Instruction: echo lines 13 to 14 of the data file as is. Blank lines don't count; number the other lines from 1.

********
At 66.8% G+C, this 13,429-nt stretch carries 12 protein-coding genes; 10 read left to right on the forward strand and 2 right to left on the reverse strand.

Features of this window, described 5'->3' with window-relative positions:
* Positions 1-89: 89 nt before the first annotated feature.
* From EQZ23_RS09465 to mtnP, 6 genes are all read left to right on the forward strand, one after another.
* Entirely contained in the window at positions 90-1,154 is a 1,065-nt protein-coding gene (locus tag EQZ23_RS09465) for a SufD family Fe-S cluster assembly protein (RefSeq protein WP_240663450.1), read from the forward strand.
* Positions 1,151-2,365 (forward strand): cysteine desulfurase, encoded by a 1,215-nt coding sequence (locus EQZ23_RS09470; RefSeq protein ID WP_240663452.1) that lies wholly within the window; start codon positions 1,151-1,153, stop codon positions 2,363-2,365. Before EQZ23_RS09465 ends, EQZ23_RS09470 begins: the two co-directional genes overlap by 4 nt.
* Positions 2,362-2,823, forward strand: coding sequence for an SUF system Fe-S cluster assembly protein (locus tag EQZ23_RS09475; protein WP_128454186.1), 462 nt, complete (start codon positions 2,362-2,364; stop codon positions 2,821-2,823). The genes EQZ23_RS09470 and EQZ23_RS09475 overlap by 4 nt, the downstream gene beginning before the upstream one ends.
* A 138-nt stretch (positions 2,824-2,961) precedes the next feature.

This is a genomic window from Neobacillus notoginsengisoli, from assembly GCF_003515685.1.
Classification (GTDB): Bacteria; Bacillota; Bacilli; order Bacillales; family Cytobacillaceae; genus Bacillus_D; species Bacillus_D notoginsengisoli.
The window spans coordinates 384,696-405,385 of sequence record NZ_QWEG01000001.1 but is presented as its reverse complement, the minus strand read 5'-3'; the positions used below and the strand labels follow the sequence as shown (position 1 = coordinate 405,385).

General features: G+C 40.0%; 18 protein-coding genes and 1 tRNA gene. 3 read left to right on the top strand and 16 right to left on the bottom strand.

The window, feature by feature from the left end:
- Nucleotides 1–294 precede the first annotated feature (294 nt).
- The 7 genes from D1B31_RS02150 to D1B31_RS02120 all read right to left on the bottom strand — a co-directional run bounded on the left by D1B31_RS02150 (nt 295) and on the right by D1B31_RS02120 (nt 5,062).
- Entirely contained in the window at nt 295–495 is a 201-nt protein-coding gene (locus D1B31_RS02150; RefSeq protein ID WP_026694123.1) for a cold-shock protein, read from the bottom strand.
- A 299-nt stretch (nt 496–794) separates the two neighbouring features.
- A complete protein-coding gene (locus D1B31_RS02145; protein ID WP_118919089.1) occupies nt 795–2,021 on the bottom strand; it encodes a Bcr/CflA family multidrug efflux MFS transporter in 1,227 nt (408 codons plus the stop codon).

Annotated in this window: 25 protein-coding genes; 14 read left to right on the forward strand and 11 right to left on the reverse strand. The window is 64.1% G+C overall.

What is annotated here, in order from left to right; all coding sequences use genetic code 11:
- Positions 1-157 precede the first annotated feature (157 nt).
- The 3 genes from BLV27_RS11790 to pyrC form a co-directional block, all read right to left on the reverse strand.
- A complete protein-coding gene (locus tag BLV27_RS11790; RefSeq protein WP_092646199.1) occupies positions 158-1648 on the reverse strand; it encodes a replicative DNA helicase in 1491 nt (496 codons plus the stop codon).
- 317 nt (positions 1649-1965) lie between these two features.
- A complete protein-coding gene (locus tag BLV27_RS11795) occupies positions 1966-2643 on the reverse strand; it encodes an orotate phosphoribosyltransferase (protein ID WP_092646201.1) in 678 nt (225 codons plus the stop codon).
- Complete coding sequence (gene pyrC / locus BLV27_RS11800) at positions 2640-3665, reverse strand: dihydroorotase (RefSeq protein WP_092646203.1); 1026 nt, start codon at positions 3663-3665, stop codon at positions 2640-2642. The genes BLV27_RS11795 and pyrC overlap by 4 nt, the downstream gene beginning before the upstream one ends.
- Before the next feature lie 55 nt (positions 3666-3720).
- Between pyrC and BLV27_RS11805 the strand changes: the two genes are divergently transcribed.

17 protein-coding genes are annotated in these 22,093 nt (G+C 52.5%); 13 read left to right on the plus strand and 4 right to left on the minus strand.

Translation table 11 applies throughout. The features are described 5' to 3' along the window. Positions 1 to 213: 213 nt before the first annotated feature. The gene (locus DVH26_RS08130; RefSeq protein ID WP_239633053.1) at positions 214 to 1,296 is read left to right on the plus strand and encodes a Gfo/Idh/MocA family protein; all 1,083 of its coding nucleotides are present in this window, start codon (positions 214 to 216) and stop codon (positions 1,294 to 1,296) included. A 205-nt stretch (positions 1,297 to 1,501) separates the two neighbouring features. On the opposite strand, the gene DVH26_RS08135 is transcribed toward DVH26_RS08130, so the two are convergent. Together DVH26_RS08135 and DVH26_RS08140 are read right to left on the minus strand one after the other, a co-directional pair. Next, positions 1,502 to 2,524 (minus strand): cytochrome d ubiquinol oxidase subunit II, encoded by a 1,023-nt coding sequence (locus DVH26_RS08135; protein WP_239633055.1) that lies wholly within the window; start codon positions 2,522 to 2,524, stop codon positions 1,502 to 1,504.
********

The window, feature by feature from the left end:
- Nucleotides 1–294 precede the first annotated feature (294 nt).